Healing of untidy traumatic skin defect of the face by secondary intention.

S. F. Jeng*, Y. R. Kuo

*Corresponding author for this work

Research output: Contribution to journalJournal Article peer-review

1 Scopus citations


BACKGROUND: Untidy facial skin defects manifest extensive soft tissue injury and contamination. Since modern surgical principles emphasize immediate wound closure, most surgeons should learn to convert an untidy wound to a tidy one and to reconstruct defects immediately if possible with the use of grafts and flaps. However, in some situations, healing by secondary intention remains advantageous. The purpose of this study is to reevaluate this traditional approach. METHODS: Twenty patients with untidy facial skin defects were treated conservatively over a 4-year period. The defects ranged from 2 x 2 cm2 to 6 x 4 cm2 in size. The depths of wounds were classified into partial-thickness in 9 patients, full-thickness in 7 patients, and deep defects in 4 patients. Each patient was instructed on wound care, which included daily cleaning with normal saline, followed by application of hydrocolloid occlusive dressing. Prophylactic antibiotics were not used. RESULTS: The mean follow-up period was 17 months. All wounds healed within 3 to 5 weeks. There was no wound infection. One patient developed a hypertrophic scar over the cheek, and received excision of the scar and resurfacing with full-thickness skin graft. Two patients had residual traumatic tattooing which was resolved by laser therapy. Two patients had hypopigmentation/hyperpigmentation problems. Most patients (18/20) were satisfied with both functional and cosmetic results. CONCLUSION: Conservative wound care with hydrocolloid occlusive dressing allows good healing by secondary intention for traumatic facial defects in selected patients.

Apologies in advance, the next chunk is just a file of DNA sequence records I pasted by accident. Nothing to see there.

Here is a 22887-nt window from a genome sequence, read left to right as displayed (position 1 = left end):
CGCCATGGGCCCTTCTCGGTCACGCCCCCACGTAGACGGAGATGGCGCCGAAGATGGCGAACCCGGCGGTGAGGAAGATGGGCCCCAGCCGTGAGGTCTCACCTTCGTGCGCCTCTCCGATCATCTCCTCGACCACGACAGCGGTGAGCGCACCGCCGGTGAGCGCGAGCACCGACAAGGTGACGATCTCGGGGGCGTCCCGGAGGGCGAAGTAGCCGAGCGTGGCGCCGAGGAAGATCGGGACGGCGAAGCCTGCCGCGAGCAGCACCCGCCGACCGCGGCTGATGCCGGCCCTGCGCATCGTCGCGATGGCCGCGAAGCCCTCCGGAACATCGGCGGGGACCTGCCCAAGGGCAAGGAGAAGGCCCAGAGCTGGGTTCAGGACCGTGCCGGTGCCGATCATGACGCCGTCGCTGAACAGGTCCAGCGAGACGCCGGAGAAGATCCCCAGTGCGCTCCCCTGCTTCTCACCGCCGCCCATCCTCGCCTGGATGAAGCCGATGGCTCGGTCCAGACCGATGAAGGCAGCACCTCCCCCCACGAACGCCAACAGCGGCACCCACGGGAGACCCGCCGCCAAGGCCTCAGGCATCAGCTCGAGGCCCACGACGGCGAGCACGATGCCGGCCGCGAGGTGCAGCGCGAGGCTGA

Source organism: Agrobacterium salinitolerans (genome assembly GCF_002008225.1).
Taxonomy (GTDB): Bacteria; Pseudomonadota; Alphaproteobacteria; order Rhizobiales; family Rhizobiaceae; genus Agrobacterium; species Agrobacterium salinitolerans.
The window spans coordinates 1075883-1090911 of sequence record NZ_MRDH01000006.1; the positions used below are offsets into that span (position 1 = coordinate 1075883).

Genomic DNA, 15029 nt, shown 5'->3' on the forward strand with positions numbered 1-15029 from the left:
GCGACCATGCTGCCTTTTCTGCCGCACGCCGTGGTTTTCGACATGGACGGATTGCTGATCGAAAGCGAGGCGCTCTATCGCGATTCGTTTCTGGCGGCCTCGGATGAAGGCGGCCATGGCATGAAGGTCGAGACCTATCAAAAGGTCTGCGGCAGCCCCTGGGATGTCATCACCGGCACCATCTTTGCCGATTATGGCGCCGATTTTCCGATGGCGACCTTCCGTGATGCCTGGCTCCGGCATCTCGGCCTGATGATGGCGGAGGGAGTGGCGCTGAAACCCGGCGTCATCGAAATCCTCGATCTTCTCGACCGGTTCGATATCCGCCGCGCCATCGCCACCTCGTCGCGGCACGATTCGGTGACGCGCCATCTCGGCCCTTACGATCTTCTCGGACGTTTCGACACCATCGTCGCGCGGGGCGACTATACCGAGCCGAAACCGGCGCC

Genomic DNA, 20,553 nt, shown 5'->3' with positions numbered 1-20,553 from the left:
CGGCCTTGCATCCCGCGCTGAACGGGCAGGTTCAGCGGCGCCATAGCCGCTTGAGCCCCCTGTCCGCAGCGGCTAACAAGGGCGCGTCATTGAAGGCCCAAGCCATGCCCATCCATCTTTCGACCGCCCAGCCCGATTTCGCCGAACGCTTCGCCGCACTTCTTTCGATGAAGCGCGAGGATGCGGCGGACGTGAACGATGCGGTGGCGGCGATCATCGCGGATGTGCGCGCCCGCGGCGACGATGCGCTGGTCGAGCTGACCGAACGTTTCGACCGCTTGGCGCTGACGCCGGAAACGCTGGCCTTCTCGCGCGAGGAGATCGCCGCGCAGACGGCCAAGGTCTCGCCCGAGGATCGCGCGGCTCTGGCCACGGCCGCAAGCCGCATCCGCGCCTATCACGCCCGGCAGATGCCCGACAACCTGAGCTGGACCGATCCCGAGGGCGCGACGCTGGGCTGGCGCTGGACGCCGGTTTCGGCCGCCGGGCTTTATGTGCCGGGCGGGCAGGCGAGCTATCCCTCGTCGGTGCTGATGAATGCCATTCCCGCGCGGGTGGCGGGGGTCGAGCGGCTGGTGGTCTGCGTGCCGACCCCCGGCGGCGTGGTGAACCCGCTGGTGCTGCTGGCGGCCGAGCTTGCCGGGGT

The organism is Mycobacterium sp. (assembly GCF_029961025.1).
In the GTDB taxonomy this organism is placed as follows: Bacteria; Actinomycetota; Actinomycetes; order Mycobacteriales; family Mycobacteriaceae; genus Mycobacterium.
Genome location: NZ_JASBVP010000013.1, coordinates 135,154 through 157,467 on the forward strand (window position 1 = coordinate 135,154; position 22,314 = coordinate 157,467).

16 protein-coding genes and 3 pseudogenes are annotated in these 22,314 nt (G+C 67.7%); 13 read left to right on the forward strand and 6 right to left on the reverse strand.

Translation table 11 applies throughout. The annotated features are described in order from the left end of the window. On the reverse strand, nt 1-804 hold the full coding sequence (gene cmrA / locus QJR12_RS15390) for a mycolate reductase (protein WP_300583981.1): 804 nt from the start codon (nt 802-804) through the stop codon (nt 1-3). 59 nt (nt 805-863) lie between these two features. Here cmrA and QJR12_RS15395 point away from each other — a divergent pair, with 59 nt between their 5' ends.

Original languageEnglish
Pages (from-to)211-217
Number of pages7
JournalChang Gung Medical Journal
Issue number4
StatePublished - 04 2000
Externally publishedYes


Dive into the research topics of 'Healing of untidy traumatic skin defect of the face by secondary intention.'. Together they form a unique fingerprint.

Cite this